Paraconsistent Reasoning in Science and Mathematics
(June 11 - 13, 2014)
Idea and Motivation
Paraconsistent logics restrict the inferential power of logics that trivialize inconsistent sets, such as Classical Logic. A large number of different paraconsistent logics have been developed in the previous and present century. They attempt to formalize reasoning from inconsistent premises, with the intent to explain how theories may be inconsistent, and yet meaningful and useful. Such non-trivial inconsistent theories definitely exist: this is abundantly shown in the history of science. There are moreover prototypical non-empirical cases among which naive set theory and naive truth theories are the most prominent ones.
The great variety of paraconsistent logics gives rise to various, interrelated questions:
- What are the desiderata a paraconsistent logic should satisfy?
- Which paraconsistent logics score well given certain desiderata?
- Is there prospect of a universal approach to paraconsistent reasoning with axiomatic theories?
- Comparison of paraconsistent approaches in terms of inferential power.
- To what extent is reasoning about sets structurally analogous to reasoning about truth?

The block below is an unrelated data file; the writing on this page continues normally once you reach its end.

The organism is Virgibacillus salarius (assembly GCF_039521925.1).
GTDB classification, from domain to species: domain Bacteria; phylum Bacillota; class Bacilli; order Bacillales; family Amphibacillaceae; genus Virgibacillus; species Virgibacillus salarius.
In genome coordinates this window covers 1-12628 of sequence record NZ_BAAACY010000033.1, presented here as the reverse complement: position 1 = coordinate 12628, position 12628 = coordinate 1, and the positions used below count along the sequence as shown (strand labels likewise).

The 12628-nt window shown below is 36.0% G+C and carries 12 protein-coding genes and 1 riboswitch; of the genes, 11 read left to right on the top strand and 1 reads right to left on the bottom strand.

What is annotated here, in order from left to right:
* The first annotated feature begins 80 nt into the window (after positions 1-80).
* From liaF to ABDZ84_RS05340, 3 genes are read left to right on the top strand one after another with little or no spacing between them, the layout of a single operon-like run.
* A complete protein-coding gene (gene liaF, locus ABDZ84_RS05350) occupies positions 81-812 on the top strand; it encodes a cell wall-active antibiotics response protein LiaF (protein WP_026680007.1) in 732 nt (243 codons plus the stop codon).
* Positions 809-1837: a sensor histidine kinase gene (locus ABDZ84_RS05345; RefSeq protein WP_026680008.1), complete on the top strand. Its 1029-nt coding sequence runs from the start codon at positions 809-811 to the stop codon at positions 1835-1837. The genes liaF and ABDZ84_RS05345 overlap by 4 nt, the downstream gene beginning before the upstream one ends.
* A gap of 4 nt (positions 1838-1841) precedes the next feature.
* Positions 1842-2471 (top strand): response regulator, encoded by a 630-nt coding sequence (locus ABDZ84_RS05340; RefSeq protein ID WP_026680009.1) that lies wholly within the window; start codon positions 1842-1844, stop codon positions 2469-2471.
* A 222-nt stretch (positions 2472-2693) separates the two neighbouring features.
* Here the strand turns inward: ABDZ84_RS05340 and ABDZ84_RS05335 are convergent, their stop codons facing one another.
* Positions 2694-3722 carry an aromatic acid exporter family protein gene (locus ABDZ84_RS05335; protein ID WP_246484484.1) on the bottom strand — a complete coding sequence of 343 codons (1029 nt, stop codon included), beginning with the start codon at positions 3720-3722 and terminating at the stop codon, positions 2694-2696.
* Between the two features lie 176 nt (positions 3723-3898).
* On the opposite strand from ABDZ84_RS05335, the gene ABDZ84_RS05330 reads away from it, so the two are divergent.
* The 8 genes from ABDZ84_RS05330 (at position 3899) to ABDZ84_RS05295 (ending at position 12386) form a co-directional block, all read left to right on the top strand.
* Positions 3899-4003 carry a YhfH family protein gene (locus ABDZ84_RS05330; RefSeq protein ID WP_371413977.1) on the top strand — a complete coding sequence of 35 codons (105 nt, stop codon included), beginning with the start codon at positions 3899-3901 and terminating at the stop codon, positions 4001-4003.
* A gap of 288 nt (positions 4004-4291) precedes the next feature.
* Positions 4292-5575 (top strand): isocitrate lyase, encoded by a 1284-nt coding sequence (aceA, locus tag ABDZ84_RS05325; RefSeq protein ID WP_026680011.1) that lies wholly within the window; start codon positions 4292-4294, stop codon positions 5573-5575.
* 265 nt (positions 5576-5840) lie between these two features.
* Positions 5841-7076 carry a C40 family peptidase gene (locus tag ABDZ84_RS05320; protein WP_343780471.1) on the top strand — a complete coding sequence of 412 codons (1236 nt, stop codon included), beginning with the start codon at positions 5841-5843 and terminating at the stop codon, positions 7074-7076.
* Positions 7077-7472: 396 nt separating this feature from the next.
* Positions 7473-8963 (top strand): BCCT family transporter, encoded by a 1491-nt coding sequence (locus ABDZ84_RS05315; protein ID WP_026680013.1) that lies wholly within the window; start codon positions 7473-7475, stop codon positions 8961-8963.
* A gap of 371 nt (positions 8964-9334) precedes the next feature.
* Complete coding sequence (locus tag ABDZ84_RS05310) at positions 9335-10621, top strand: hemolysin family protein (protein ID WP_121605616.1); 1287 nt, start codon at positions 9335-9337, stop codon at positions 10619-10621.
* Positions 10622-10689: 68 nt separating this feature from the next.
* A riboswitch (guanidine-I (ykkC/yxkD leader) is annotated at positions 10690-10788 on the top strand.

- To what extent is reasoning about sets structurally analogous to reasoning with inconsistent axiomatic theories in the natural sciences?
- Is paraconsistent logic a normative or descriptive discipline, or intermediate between these two options?
- Which inconsistent but non-trivial axiomatic theories are well understood by which types of paraconsistent approaches?
This conference aims to address these questions from different perspectives in order
- to obtain a representative overview of the state of the art in paraconsistent logics,
- to come up with fresh ideas for the future of paraconsistency, and
- to facilitate debate and collaboration beyond the borders of the different schools of paraconsistency.
Here you learn more about the submission.